In trod uction
As the proverb says, "getting started is half the battle," and a good
beginning we all applaud. But in my view a good start is more than
"half," and no one has yet given it the praise it deserves.
-PLATO,
The Laws
Riddles and Cases
During the eighteenth century, concepts such as "nation" and "nation-
alism" became part of Europeans' everyday political jargon. Whether
nationalism stemmed from deep structural changes, self-conscious po-
liticalideologies, or-as Benedict R. Anderson (1983 :7) has suggested-
a cultural (and imagined) "deep horizontal notion of comradeship,"
sovereign nations started to become the norm while dynastic empires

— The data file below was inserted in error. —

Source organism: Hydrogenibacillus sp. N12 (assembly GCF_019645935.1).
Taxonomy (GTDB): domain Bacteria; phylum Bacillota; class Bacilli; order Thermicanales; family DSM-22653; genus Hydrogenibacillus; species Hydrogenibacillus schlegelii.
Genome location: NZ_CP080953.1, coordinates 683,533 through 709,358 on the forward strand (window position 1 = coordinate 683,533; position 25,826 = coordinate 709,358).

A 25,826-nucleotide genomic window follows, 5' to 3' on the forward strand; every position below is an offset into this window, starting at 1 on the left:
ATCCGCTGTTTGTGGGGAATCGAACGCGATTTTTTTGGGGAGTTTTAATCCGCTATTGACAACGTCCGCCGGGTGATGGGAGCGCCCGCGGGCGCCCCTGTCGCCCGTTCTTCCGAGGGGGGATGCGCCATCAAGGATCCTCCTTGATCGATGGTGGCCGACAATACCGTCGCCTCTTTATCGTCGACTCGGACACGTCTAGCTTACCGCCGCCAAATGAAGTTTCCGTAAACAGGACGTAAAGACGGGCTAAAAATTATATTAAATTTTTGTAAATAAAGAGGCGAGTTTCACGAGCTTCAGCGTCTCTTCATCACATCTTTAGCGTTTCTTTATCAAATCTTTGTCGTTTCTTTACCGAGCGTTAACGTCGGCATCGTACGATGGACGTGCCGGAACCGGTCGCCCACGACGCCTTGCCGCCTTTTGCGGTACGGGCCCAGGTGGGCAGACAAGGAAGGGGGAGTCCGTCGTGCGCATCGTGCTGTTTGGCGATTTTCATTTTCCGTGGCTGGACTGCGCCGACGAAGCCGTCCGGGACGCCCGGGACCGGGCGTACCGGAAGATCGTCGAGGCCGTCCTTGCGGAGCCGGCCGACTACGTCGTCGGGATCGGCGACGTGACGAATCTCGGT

and monarchical institutions became the exception. In nineteenth-
century Latin America, state makers were frantically at work. They de-
signed republican institutions, elaborated on the concurrent notions of
common citizenship and popular sovereignty, tried to centralize power,
and created, along the way, a different ladder of social stratification
responding to new notions of civil society and societal discipline. Their
degree of success varied. The final product differed, in some cases
radically, from the ideas and the political practices of the first gen-
erations of state makers. In other cases, the final outcome bore some
resemblance to the original design. But in no case did the political
institutions of the nations emerging in the early twentieth century re-
main similar to either the colonial period or the republicanism that
triggered independence.
If we were to conceive of the process of nation building studied in this
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